Disclaimer: I know I have a 13 year old. I live with him, and I remember being a parent back when movies were still black and white. Still, because of his “wonky brain” (medical diagnosis) (not really) I only give myself parenting credits for about the last 6 years, which is how long I have parented a
normal typical child with a non-injured brain.
So I often look down loftily from my perch of 6 years and think, “I got this” about one aspect of parenting or another. In what I am starting to suspect is a recurring cycle, I am learning that I don’t know much. But that’s parenting, that’s so much of it, just winging it and using your parental instinct, and safety laws and advice from your mother-in-law. “We don’t eat oatmeal with our fingers,” you say. “We don’t drink the bathwater, we don’t call grownups by their first name unless they’re in our house 6 days a week. We don’t take toys in the restaurant.” Stuff like that, or, as a young parent, you decide or are convinced that your sleeping strategy is the only one that will keep your precious child out of a cold penitentiary some day. A guy goes nuts and drives his car into the Dairy Queen, and you take a small measure of comfort reading in the paper that he was not breastfed.
All this to say, I did something wrong and I need to try to fix it. I have invented techno geeks and now I have to try to un-geek them somehow. I introduced
Toby to computer games, back when he was just a 2 or 3 year old genius, because I wanted him to have something to do besides asking me impossible questions or attempting science experiments in his room. And it was great for a while. He taught himself to read, Brynn taught herself to read, largely thanks to starfall.com
, and they got super environmentally conscious, and to this day will cast a scornful eye on me for discarding a plastic container instead of recycling it or running the water whilst brushing my teeth.
But somewhere along the way, I started leaning too heavily on my electronic babysitter, and that, combined with the slightly addictive personalities of my little people, has started giving us boring bored children, who have a difficult time breaking out of video-game world to be present, much less creative. I put time limits, but still, too much time, too much focus. And my little geniuses have just been drying up a little. I love computers, we use them for our living, for family connection, for education, so many valuable resources. But somehow we need to get back to using them as a limited tool and not as a cure-all.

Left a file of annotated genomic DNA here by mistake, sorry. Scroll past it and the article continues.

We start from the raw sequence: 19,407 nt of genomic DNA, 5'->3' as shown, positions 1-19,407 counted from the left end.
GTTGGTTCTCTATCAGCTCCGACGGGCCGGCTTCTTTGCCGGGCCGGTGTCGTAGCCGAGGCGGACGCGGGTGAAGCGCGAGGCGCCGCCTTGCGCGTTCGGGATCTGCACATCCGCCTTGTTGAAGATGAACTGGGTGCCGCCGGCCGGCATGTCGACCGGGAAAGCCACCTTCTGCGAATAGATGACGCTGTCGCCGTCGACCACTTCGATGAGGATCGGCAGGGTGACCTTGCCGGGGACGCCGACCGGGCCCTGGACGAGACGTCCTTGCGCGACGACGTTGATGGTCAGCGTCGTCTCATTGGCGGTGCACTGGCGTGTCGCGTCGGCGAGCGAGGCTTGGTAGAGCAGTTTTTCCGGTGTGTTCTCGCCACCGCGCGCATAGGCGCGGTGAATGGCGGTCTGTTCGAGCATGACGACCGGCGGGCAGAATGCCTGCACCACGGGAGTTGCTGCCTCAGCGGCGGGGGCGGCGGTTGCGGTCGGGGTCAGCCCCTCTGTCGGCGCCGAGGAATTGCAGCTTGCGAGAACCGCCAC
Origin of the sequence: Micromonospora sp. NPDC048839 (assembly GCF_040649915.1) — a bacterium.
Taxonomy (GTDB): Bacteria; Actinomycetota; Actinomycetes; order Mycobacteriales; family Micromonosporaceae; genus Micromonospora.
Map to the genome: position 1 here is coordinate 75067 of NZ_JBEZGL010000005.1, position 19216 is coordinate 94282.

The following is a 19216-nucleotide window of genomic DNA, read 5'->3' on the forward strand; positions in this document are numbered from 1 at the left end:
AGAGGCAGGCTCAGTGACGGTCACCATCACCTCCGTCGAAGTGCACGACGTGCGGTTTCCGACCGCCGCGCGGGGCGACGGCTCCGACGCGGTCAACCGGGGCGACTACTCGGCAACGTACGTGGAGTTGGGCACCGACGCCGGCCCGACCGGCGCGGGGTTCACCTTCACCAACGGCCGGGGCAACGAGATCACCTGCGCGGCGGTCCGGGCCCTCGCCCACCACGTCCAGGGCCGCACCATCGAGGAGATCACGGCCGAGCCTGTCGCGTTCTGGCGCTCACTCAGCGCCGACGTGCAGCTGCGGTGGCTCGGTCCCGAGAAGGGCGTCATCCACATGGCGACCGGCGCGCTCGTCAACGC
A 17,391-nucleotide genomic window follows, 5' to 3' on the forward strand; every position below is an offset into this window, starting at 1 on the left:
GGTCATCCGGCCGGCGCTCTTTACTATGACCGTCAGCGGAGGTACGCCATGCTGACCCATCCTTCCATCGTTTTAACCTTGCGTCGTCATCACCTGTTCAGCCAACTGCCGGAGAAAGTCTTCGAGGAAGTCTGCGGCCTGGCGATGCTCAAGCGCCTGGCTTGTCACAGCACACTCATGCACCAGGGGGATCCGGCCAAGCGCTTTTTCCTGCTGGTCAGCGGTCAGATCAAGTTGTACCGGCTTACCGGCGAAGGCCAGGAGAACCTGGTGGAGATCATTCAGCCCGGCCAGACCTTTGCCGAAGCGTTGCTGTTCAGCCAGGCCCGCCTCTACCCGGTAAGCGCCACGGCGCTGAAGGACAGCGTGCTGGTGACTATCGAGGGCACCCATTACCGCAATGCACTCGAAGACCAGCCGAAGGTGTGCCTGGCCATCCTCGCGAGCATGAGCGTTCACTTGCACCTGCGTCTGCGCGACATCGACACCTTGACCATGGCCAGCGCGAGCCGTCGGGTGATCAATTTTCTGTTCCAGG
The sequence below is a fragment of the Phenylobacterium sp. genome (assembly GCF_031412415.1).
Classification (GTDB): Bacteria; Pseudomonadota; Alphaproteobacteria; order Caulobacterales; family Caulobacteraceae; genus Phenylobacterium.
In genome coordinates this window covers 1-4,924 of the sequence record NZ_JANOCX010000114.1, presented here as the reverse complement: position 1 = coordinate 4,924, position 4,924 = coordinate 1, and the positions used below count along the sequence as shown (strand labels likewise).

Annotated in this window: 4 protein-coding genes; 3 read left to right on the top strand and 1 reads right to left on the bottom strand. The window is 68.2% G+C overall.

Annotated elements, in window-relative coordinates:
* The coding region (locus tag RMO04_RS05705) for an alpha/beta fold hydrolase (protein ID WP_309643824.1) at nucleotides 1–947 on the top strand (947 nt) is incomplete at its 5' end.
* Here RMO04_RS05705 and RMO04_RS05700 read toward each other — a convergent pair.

So, I’m making a change. My plan right now is to shut their computer access down during the week, except for the couple of educational apps I use for supplementing their school day, and then having a few hours available on the weekend. It’s not going to be easy. Yesterday, as the MOG and I were just discussing some minor cutbacks, Toby started panicking and trying to throw out some serious negotiations. And it won’t be easy for me, at first, because they don’t know what to do without screens, so they just climb on me and fight each other when we unplug them. But these kids are little, and they’re bright, so it will work. I know that.
If I could go back and do something differently, I think I would wait to introduce screens in general, and I would severely limit their use and importance once introduced. That’s assuming that TimeTravel Me is smarter than Past or Present Me.
Also I want to start some kind of incentive program, where they can “earn” small blocks of computer time for chores or excellent behavior, something like that.
Do your kids do screen time? How much and how do you limit it? Any success with incentive/point reward systems? Help a sister out.